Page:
Tuesday, September 24, 2013

The money is the message


By Bill Kraus

I think there are three things most can agree on. The first is that money is much too important in politics. The second is that there is too much money in politics. Lastly, there is no known way to limit the amount of money that is flowing into politics.


Certainly there is no way to stem the flow by regulating from above as it were.

Perhaps it can be controlled from the bottom up.

All that candidates have to do is stop spending so much money on the persuasive devices that motivate workers and inspire voters.

Why would they do that?

Because they are in a position to do it if they are convinced that spending more buys less than spending less does.

The excesses of recent years surely have gotten us close to a tipping point where voters are beginning to wonder what and who is being bought by all this money.

Voters are beginning to ask, “Who is contributing all this money?” And, more importantly, since they are not fools, “What or who or both are they buying with it?”

Clearly the Jesse Unruh dictum, “If you can’t eat their food, drink their drinks, take their money, and vote against them, you don’t belong in this business,” no longer applies.

The suspicion level is high and getting higher all the time, and it is the main reason the respect level of those who serve us (or serve someone or something) in public office is below dismal. Worse yet, it is why so many citizens have given up on politics and politicians.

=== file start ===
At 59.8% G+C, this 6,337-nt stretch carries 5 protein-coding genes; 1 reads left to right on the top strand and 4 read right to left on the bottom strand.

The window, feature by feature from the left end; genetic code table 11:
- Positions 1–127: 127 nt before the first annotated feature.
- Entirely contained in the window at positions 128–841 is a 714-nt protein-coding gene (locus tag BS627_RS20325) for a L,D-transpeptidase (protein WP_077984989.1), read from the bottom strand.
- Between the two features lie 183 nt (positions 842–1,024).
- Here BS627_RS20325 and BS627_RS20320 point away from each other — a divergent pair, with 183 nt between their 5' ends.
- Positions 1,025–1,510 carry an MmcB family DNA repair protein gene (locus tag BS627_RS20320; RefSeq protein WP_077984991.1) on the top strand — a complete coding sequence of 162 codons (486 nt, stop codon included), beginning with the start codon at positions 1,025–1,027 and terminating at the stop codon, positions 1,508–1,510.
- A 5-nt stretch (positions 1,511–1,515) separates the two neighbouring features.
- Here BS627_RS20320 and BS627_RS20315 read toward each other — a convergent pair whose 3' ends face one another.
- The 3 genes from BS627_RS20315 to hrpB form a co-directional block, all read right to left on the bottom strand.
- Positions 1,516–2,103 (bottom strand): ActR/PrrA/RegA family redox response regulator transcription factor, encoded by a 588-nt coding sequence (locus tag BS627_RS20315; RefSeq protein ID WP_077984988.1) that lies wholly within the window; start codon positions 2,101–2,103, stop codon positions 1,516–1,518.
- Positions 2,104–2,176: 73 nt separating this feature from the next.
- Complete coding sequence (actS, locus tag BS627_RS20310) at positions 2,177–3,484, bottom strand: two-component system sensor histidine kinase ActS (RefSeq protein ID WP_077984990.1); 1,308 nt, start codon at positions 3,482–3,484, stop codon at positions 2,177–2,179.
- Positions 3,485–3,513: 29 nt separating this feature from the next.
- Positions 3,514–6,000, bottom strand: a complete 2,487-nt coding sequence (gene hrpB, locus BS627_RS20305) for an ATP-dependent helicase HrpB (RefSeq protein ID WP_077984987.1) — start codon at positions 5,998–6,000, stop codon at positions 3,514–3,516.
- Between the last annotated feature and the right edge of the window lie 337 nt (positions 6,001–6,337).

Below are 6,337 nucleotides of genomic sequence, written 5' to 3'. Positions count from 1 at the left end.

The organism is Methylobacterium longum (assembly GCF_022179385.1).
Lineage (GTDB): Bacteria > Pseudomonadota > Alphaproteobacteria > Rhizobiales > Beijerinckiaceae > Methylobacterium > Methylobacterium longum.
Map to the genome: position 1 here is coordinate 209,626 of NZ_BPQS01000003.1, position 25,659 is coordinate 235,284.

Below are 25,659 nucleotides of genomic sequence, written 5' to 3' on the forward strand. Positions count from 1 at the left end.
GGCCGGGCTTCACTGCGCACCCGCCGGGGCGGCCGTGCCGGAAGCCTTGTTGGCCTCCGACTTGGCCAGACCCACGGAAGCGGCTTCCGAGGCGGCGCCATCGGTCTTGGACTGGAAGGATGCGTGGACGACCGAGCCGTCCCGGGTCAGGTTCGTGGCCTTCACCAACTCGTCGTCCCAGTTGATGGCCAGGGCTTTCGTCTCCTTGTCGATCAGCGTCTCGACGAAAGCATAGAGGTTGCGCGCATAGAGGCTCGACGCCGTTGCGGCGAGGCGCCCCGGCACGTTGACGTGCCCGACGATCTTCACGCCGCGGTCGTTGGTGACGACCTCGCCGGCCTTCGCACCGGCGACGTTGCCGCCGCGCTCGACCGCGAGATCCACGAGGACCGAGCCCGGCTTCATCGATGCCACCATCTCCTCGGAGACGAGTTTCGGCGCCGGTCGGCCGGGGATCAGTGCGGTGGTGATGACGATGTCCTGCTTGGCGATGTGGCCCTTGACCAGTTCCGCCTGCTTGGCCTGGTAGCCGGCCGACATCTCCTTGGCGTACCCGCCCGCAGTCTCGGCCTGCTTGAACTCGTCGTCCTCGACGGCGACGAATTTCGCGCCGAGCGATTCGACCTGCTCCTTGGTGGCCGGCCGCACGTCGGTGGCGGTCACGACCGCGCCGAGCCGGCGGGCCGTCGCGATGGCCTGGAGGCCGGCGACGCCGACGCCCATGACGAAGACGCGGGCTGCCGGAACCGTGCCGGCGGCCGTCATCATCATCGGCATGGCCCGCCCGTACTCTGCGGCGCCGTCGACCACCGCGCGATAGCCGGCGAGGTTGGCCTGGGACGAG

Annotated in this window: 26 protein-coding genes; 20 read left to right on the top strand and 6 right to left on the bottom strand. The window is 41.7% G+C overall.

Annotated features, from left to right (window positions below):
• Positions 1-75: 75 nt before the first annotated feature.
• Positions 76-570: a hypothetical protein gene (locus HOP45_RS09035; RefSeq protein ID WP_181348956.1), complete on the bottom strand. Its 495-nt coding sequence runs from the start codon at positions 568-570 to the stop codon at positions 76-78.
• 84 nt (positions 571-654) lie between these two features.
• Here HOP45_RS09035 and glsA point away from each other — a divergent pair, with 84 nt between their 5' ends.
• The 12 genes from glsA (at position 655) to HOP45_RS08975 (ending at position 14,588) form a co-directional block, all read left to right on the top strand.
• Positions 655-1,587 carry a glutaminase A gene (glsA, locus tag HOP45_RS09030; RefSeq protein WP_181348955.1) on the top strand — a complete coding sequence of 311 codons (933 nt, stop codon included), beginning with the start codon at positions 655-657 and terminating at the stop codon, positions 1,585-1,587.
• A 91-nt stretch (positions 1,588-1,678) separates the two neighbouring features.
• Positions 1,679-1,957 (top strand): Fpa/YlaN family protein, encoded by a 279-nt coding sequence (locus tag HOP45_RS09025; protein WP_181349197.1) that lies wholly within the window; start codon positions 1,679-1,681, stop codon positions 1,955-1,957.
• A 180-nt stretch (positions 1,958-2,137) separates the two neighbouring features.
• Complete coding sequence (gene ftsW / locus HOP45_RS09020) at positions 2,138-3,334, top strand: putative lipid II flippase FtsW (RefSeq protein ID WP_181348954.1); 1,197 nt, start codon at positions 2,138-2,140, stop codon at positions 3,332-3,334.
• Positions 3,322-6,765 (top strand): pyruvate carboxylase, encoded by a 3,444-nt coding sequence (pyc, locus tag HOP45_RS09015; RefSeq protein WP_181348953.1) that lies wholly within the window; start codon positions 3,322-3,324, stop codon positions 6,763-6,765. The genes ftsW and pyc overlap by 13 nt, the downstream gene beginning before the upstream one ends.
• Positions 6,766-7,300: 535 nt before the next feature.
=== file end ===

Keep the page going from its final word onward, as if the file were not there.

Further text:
Unfortunately, retribution or correction is not yet ascendant.

The late, great Paul Hassett put it this way several years ago: “Once people begin to connect the dots,” he said, “and see that there is a connection between money in and behavior out” money will lose its power.

A campaign in which I participated a very long time ago followed two rules: Take no more than $100 ($100 was a lot of money in 1952), and take no money from anyone who cannot vote for the candidate.

The judgment at the time was that big contributions and out-of-district contributions, no matter how welcome, cost more in votes than they were worth.

With expensive media the dominant instrument in campaigns now, and with the cost floor of mounting a campaign that draws enough attention to make a candidacy viable a great deal higher than it was in television-less 1952, the numbers have to be adjusted.

The rules too. But not all that much.

If a candidate becomes suspect of being elected to do the bidding of anyone other than the voters he is wooing, are voters going to vote for that candidate? Not if that question is made prominent in the campaign.

If the voters ask, “Who gave you all that money, and why?” the answer has the prospect of deciding how the votes will go.

This bypasses unconstitutional regulation and inserts in its place something between making money itself a stigma and an enemy.

Could 2014 be a tipping point year? Are there any candidates out there who are willing to try what worked in Wisconsin’s 24th state senate district not so long ago and in a governor’s race before then?

The status quo means more and more dialing for more and more candidates, is a turn off for voters and voter participation in the only game for adults, and threatens this fragile and faulty democracy itself.

What would you choose?

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